The Leonid meteor shower peaks last night in the eastern sky.
You’ll just need dark skies so leave the telescopes and binoculars at home.
Hannah Marye, an astronomy instructor at Talcott Mountain Science Center in Avon, said the Leonids is named after the constellation Leo, where meteors appear to emerge from.
“That happens because the earth is actually passing through a giant cloud of dust and debris left behind by Comet Tempel–Tuttle in outer space," Marye said.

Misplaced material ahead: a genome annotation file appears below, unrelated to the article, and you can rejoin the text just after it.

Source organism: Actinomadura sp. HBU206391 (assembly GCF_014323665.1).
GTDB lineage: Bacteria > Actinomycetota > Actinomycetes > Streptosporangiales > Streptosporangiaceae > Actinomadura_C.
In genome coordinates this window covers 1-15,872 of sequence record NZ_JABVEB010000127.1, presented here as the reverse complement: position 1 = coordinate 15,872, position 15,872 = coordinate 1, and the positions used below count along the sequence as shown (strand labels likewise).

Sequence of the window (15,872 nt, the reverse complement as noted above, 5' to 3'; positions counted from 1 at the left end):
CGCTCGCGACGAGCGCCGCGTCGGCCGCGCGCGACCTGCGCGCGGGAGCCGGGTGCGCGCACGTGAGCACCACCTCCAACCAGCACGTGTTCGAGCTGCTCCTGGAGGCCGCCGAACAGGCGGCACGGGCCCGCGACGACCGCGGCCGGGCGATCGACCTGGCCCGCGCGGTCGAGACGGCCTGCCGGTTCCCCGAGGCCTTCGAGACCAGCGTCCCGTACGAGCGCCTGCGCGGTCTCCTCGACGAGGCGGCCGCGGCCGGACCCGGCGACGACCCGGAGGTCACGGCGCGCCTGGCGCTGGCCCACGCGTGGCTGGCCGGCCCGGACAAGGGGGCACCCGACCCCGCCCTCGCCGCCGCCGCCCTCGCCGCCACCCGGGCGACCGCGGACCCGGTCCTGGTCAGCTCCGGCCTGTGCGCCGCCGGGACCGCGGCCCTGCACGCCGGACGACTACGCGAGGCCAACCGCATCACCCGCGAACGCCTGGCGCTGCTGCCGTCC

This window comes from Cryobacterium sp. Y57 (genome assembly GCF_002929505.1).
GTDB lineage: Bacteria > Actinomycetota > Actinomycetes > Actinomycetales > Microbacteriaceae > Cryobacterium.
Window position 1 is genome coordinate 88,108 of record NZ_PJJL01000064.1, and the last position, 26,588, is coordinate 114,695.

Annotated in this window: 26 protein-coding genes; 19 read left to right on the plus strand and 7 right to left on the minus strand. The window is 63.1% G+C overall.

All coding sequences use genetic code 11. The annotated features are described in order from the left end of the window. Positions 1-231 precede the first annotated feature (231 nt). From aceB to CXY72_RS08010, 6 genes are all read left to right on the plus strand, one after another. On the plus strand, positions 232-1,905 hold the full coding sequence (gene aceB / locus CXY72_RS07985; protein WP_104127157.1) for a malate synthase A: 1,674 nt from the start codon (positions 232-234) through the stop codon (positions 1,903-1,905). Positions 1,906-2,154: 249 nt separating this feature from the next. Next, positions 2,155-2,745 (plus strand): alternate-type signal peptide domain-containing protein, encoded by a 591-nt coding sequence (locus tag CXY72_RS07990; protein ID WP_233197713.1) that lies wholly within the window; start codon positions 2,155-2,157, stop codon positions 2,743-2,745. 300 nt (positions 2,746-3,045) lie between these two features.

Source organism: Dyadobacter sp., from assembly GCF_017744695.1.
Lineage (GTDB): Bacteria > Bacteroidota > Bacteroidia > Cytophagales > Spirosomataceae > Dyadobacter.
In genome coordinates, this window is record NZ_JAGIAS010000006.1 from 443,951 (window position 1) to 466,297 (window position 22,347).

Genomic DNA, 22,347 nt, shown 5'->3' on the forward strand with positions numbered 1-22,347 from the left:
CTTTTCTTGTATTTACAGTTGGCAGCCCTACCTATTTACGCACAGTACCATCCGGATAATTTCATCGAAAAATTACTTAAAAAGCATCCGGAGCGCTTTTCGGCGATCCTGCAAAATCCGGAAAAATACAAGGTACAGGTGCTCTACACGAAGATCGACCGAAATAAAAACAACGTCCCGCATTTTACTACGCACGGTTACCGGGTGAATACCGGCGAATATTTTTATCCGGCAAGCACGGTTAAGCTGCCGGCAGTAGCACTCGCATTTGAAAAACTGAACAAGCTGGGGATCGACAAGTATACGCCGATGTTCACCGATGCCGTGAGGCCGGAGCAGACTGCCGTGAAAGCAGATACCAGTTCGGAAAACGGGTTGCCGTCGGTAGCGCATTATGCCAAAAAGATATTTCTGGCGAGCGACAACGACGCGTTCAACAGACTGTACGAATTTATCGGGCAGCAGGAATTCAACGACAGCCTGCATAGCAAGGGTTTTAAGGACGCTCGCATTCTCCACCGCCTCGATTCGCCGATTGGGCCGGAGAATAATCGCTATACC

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That dust and debris burn up in the atmosphere, creating the streaks of light that we see as shooting stars.
However, the nearly full moon will likely decrease the number of meteors we see, "you should still be able to see a number of meteors, it just means you’ll have to be more patient. You might not see as many as you normally would" Marye said.
Marye estimates good viewing around midnight, but if you’re up late, try and look after the moon sets early Wednesday morning.